When Liverpool and AS Roma meet at Fenway Park on July 25, it will continue an American tradition. For decades, soccer clubs from around the world have come to the United States and played exhibitions in front of fans in this country.
These games have only increased over the years. This summer will see legions of foreign soccer teams come to America for all or part of their preseason training. Not only do they come to use the first-class facilities around the country, but they also come to give fans a look at how the game is played at the highest level and win over thousands of new supporters.
"There are two issues," Kenny Dalglish told LiverpoolFC.tv. "There's the global branding and the development of that. We've been to the Far East, and the reception and welcome was unbelievable over there. The number of supporters Liverpool have over there is beyond comprehension.
"Now we're going to North America, which is very appropriate with the owners coming from Boston. We have a game in Toronto, then Boston, then Baltimore. It's important for us to go there and get to the people who can't get here.
"But it's also important to get fitness. We're going there reasonably early to get ourselves [acclimated] and get our training done. We'll play the games, come back and look forward to some preseason here."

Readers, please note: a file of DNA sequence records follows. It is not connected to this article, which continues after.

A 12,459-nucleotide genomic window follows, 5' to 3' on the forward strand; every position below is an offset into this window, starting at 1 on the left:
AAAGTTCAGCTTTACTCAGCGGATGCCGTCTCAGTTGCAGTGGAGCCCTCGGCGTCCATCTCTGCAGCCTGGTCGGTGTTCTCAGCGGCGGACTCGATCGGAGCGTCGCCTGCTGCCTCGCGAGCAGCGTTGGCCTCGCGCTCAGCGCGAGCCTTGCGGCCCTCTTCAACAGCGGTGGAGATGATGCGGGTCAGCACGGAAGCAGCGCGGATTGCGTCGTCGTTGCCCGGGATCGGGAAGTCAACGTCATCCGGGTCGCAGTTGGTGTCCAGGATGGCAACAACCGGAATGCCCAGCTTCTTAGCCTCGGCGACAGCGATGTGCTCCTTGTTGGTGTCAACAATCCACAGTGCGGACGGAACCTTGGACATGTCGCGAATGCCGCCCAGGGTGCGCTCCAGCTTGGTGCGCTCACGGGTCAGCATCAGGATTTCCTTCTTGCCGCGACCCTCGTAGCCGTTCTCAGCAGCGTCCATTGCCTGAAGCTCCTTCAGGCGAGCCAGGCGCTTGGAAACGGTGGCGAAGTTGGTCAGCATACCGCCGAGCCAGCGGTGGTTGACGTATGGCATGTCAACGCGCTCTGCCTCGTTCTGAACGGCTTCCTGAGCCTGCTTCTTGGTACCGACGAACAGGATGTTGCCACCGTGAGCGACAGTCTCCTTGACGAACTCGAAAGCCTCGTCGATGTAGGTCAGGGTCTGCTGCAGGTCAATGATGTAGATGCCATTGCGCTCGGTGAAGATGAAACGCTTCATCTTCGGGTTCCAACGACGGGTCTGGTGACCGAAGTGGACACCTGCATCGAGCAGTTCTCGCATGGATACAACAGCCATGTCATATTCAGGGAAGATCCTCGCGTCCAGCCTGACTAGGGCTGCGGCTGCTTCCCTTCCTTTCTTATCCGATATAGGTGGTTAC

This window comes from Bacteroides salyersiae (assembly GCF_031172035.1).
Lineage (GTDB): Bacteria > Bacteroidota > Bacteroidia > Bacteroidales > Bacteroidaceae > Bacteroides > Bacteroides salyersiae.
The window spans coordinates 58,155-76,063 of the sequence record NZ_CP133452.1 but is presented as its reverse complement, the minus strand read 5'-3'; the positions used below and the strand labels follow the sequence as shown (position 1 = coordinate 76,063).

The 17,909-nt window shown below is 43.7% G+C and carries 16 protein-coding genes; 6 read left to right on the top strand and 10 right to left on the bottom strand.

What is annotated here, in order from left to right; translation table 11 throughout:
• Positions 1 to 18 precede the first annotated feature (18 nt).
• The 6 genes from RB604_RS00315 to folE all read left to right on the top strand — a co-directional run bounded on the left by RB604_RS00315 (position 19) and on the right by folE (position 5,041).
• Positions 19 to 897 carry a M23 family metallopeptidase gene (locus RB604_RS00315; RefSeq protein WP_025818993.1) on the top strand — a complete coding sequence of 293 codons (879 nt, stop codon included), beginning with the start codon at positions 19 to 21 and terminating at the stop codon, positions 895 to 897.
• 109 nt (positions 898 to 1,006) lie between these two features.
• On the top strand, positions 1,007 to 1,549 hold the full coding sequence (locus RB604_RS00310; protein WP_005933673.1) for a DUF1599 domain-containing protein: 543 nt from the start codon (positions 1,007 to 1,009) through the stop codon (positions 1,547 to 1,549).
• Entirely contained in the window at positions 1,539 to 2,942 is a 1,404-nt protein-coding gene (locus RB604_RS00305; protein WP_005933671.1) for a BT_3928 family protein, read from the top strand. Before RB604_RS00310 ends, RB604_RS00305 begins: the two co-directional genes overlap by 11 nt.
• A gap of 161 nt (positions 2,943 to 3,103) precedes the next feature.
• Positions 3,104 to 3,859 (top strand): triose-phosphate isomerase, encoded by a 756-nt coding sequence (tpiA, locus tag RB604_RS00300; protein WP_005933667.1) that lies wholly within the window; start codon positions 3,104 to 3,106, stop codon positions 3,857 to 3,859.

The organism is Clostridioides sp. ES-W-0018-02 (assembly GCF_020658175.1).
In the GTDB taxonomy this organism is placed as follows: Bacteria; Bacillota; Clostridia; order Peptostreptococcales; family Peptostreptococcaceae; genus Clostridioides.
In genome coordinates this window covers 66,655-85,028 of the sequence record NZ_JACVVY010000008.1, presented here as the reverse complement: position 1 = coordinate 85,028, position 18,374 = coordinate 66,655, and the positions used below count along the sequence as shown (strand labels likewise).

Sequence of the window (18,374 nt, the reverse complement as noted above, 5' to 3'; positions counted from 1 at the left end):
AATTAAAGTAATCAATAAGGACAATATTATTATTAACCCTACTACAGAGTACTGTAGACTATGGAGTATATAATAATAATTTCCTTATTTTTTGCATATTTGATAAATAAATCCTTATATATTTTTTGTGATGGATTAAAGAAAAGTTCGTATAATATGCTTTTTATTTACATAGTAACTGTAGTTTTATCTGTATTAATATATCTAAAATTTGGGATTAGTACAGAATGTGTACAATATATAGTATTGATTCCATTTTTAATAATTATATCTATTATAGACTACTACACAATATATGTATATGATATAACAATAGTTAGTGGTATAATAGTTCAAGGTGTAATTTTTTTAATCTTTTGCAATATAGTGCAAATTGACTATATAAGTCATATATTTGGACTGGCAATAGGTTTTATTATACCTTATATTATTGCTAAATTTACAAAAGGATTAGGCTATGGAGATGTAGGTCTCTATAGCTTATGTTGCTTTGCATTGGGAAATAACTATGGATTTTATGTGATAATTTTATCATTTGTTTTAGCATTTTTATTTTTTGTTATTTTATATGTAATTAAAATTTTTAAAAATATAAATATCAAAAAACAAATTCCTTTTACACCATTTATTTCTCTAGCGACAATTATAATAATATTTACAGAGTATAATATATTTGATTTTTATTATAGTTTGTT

With all due respect to Major League Soccer and its millions of fans, the American top-flight has yet to capture and hold the attention of the wider sporting public. There are any number of reasons for this, but chief among them is the fact that the best players in the world — those internationally recognized superstars — generally do not play in the North American first division.
Fans of other sports in this country are used to watching their games as played at the highest level. And they are used to paying the price — as charged at the highest level — to watch. When foreign teams hit these shores, both clubs and fans know what's being offered.
Whether teams like Liverpool FC play against overseas rivals (like AS Roma) or local clubs (Toronto FC), these games are always events. It's not unusual to see crowds ranging from 32,000 at places like Fenway Park all the way to the 80,000 that packed FedEX Field to see Manchester United play FC Barcelona last summer. People proudly wear their soccer jerseys in cities around the country, and game highlights appear on local and national sports shows.
But the sport has not captivated the U.S. public in the same way it has in the rest of the free world. It still has a long way to go before it becomes a "mainstream" spectator sport in America. Club and national teams play to large crowds and make a lot of money (as they are hot tickets around town). But what is the lasting impact?
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